Tuesday, June 27, 2023

Dominion over the Earth

It is a standard refrain, whenever one talks about being both Christian and concerned about our despoilation of this little planet.  With an anthropogenic mass extinction occurring all around us, and the basic processes of our global ecology beginning to transition into something more threatening and unpredictable, some of my Christian brothers and sisters choose to resist the adaptive changes that will be required to survive the storm that is coming.

None of those changes pose any threat to our faith, or to a life governed by the central virtues taught by Jesus. Wisdom and thrift, patience and generosity, welcome and mercy, grace and justice? If every Christian lived guided by these traditional Christian ethics, then we might not be in this crisis.  If they did now, we would be in a far better place to endure it.

But still, there is a strong counternarrative, born mostly of the idolatrous whisperings of the Mammon-addled, those who serve it above all other masters, those who have been seduced by the world.  

"Why should we do what the earth needs," their proof-texted rebuttal goes, "when scripture clearly states that we have been given dominion over the earth?  It's right there in Genesis, a foundational assumption of a Biblical worldview.  It is for us to rule this world, not for this world to rule us.  Power belongs to us, and we can do as we wish to this planet and to those that inhabit it."  

This theology is a kissin' cousin of Christian Nationalism, and we generally describe it as "dominionism."  Dominionism, in its ecological variant, is the preferred theology of consumer culture, prosperity preaching, and their crass materialism.  As such, there's a tendency among environmentally minded souls to push back against the idea in its entirety.  

Instead, I say to those who argue we have power over the earth, sure.  Yes.  You are correct.  We have been given dominion over the Earth.  Of course.  It's both scripture and a clearly observable reality.  Point ceded and accepted.

Let us now follow that line of reasoning.  If you are a dominionist, you are making that statement as part of your Christian faith, and I am accepting that statement as a disciple of Jesus of Nazareth.  I understand my whole life as a commitment to doing as Jesus asks.  If I do not do as Jesus asks, then he is not my Lord.  I assume, as you and I share that commitment, that you believe that Jesus is Lord.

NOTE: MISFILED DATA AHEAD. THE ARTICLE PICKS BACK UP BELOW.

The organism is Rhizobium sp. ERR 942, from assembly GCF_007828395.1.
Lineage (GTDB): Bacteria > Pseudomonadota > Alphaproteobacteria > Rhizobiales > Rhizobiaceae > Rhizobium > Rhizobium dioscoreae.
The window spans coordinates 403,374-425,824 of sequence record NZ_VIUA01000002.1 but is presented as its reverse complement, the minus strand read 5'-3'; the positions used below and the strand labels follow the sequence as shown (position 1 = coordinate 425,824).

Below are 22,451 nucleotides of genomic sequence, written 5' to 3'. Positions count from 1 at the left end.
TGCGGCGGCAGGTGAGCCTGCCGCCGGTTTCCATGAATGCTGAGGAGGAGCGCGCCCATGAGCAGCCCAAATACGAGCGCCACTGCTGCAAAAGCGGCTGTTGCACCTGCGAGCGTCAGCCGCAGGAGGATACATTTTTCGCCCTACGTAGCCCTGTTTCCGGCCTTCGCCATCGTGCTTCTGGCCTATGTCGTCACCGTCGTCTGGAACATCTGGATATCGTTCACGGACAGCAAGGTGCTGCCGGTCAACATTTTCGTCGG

So the core question, for the committed dominionist, is this: What kind of King was Jesus?

Christians must, if they are meaningfully Christian, understand Godly power and authority as being of a radically different character than worldly power and authority.  Worldly power is about control, about the use of coercion to enforce compliance.  Worldly power is about greed and selfishness, about the amassing of Mammon.  But the power of Jesus is not the brute power of the sword, and not the corrupting power of gold.  Those are human things.  Fallen things. 

Jesus presents us with God's power, a power that both stands above and subverts every sinful human power.  It is power in the form of a servant.  It is power that kneels and washes your feet.  It is power that welcomes the outcast as a sister or brother.  It is the power of grace and the power of love.  It is the power that heals.  It is the power that turns the other cheek.  It is the power that overcomes death by dying and rising again.  Any interpretation of the Gospel that suggests differently has been corrupted by the world.

When Christians are the subjects of empire, we remain good citizens unto death.  We're weird that way.  But when we are given the power to rule, as can happen in a republic?  Then we're weirder still.  The only way Christians can rule is as servants.  Profit and control are not our goal.

So if we have dominion over the world...which we do, as sentient beings capable of changing our environment...then our dominion must be modeled after Christ's power.  Meaning, it cannot be self-serving, or profit-maximizing, or extractive, or destructive.   If it is, then we are exercising dominion as Pharoah, as hard-hearted as Ramses.  We become Herod.  We become Nero.

Again, what kind of King was Jesus?  You can't read the Gospel and miss the answer to that question.

Not without trying.